Yes I know. 

But I’ve got an excuse. I’ve been busy with lots. I have, for one thing been playing the Pedal Steel Guitar A Lot. There have been evenings where I have pulled myself off of the piano stool i’m using in a cast-iron hunchback, right hand clawed and stiff and sweaty left hand glued to the steel. What an unattractive image. But it’s what I’ve vowed to do, regardless of damage to posture and health. 

But in addition I have been working the day (and overnight) job, chasing all over the country and spending time in railway stations listening to the greatest and the latest PSG players as I ride the rails in search of rogues. Rail travel and country music go together like baked beans and brown sauce. I’ve been staring out of windows at hillsides, feeling lonely and hearing the sound of lonely hillsides squirted right back at me through headphones. No reserved seat? Fine by me. I’m listening to country. This stuff sounds even better when your sciatic bum is wedged into a bag rack. The more lonesome you make me, the better I like it because I am a pedal steel player dontchaknow, journeyman musician, gun for hire, never in a single band, the ultimate wolf in soft shoes, and this is how I hang, high and lonesome. I’d like a bottle of Doom Bar and a packet of cheese and onion and what time do we get into Wolverhampton, please?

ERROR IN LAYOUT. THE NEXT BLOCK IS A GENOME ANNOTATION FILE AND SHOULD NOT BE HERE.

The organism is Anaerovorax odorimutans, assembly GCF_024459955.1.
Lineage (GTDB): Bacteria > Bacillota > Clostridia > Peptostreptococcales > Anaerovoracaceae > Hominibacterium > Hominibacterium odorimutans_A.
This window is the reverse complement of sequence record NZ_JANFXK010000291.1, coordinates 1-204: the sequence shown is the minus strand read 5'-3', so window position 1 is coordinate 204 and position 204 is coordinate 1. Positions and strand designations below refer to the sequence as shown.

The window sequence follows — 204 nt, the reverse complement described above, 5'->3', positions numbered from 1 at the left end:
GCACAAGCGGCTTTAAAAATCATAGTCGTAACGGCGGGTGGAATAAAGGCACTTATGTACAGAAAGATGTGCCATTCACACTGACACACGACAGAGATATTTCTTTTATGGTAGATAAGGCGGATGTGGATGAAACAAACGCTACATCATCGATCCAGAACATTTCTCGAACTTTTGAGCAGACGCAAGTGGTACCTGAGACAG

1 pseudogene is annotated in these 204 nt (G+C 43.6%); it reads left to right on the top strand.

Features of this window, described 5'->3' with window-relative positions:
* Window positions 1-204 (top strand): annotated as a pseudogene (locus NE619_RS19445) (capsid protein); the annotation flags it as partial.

However lonely it gets, I am very much enjoying online and in person, the fellowship of other players, who are generous and friendly to a fault. Perhaps nicheness creates niceness. My last thought, as you can read, was that it seemed that the Band of Steel Brothers was of a fairly unique vintage, to whom I appear as fresh blood at a juvenile 47 years old. Not so, it seems. Lookee here…

After one acquires a PSG one next needs a volume pedal under the right foot to make it waft in on a breeze like the cry of an eagle and hang there in the reverb-stained air. They aren’t cheap, but after a quick squint at eBay I found a good value used Goodrich L120 down in Dorset not far from where we were visiting for the weekend. I don’t like paying postage and Joe, the seller, was happy to have me come around and talk guitars for a bit.